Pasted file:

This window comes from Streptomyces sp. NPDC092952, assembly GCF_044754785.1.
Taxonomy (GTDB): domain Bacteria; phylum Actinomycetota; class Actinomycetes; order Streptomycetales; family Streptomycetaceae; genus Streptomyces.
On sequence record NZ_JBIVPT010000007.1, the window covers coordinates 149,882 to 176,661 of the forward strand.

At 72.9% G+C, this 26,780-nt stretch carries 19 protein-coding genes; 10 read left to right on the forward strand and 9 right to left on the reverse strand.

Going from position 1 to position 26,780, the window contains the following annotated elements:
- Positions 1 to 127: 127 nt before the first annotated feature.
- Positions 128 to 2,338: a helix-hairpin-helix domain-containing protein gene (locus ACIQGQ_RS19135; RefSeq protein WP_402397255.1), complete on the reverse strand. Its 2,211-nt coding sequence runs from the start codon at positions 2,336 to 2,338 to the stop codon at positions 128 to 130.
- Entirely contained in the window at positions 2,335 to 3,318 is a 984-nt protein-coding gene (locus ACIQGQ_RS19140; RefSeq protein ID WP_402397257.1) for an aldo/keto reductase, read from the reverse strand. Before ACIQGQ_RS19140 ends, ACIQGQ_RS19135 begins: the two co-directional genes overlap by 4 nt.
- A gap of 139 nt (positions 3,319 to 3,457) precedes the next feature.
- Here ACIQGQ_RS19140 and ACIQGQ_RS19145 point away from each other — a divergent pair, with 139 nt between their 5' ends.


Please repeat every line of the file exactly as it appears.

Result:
This window comes from Streptomyces sp. NPDC092952, assembly GCF_044754785.1.
Taxonomy (GTDB): domain Bacteria; phylum Actinomycetota; class Actinomycetes; order Streptomycetales; family Streptomycetaceae; genus Streptomyces.
On sequence record NZ_JBIVPT010000007.1, the window covers coordinates 149,882 to 176,661 of the forward strand.

At 72.9% G+C, this 26,780-nt stretch carries 19 protein-coding genes; 10 read left to right on the forward strand and 9 right to left on the reverse strand.

Going from position 1 to position 26,780, the window contains the following annotated elements:
- Positions 1 to 127: 127 nt before the first annotated feature.
- Positions 128 to 2,338: a helix-hairpin-helix domain-containing protein gene (locus ACIQGQ_RS19135; RefSeq protein WP_402397255.1), complete on the reverse strand. Its 2,211-nt coding sequence runs from the start codon at positions 2,336 to 2,338 to the stop codon at positions 128 to 130.
- Entirely contained in the window at positions 2,335 to 3,318 is a 984-nt protein-coding gene (locus ACIQGQ_RS19140; RefSeq protein ID WP_402397257.1) for an aldo/keto reductase, read from the reverse strand. Before ACIQGQ_RS19140 ends, ACIQGQ_RS19135 begins: the two co-directional genes overlap by 4 nt.
- A gap of 139 nt (positions 3,319 to 3,457) precedes the next feature.
- Here ACIQGQ_RS19140 and ACIQGQ_RS19145 point away from each other — a divergent pair, with 139 nt between their 5' ends.